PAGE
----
- Abnormally developed urinary structures from birth
- Weakened immune system
Risk factors specific to women and people with vaginas include:
In female bodies, the urethra is very close to both the vagina and the anus. This increases the likelihood of developing UTIs. Bacteria that may naturally occur around both the vagina and anus can lead to infection in the urethra and the rest of the urinary tract. Urethras in women are also shorter, and the bacteria have a shorter distance to travel to enter the bladder.
Pressure on the female urinary tract during penetrative sex can move bacteria from around the anus into the bladder. Oral sex can also introduce bacteria into the urethra, increasing the risk of infection. Peeing after sex may help reduce the risk of infection.
Spermicides are a kind of birth control that has chemicals that stop sperm from reaching an egg. You put it in your vagina before sex to prevent pregnancy. This can increase UTI risk, because they can disrupt the vaginal microbiome.
Condom use during sex
Non-lubricated latex condoms may increase friction and irritate the skin during sexual intercourse. This may increase the risk of a UTI. However, there are many reasons to use condoms. They’re important for reducing the spread of sexually transmitted infections (STIs) and preventing unwanted pregnancy. To help prevent friction and skin irritation from condoms, be sure to use enough water-based lubricant during sex. Avoid using condoms that have been coated with spermicide.
Decrease in estrogen levels
After menopause, a decrease in estrogen level changes the normal bacteria in your vagina. This can increase the risk for a UTI.
Urinalysis as a Way to Diagnose UTIs
If you suspect that you have a UTI, you will need to have a lab test of a sample of your urine; this test is called urinalysis.
The Urinalysis Home Test from omgyno is the Go-to-Product when you experience symptoms like burning while peeing or feeling the urge to pee more frequently.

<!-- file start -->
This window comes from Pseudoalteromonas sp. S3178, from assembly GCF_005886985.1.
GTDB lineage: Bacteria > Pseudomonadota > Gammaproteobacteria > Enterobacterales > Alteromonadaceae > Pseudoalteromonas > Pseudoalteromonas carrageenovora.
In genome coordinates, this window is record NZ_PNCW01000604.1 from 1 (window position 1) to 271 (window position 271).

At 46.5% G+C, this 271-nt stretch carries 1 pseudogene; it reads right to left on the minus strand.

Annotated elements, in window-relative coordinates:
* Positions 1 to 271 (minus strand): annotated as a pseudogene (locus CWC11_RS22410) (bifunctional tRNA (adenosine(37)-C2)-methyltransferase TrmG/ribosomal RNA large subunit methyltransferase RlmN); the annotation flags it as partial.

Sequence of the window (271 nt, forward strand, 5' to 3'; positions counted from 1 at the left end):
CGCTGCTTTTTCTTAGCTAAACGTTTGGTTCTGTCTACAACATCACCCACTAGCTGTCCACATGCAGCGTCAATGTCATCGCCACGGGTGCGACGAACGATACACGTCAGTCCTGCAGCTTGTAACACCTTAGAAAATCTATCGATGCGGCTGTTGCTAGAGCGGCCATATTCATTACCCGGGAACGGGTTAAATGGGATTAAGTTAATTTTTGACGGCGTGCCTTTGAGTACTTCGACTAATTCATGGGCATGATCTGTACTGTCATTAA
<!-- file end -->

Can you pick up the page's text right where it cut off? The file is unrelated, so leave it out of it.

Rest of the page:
At omgyno you can order a home test and take your own sample to be sent to the lab and diagnosed. You can find the vaginal culture and urinalysis test to identify the cause of any infection you may have as well as the type of antibiotics that will work in your body in case you have a UTI.
It’s a combination of three tests: a urine analysis (sampled with urine) that determines urinary tract infections, an antibiogram to check the body’s resistance to certain antibiotics (in the case of bacterial infection) and a vaginal smear culture to check if the infection has spread from your urinary tract to your vagina.
If your test comes back positive, you can book an online zoom session with a certified Doctor over our telemedicine service. Remember, always consult with a medical professional if you suspect you have an infection. They can provide guidance tailored to your specific situation. Most UTIs are treated with antibiotics, which are typically effective in clearing the infection.
When is the best time to collect?
It is not necessary to take your sample first thing in the morning but if possible, collect the sample when urine has been in your bladder for 2 to 3 hours.
To ensure accurate lab results it is best to follow these steps carefully to prevent germs from the vagina from getting into urine sample.
- Wash your hands with soap and warm water.
- Wash your vulva, especially between the labia, also with warm water and soap.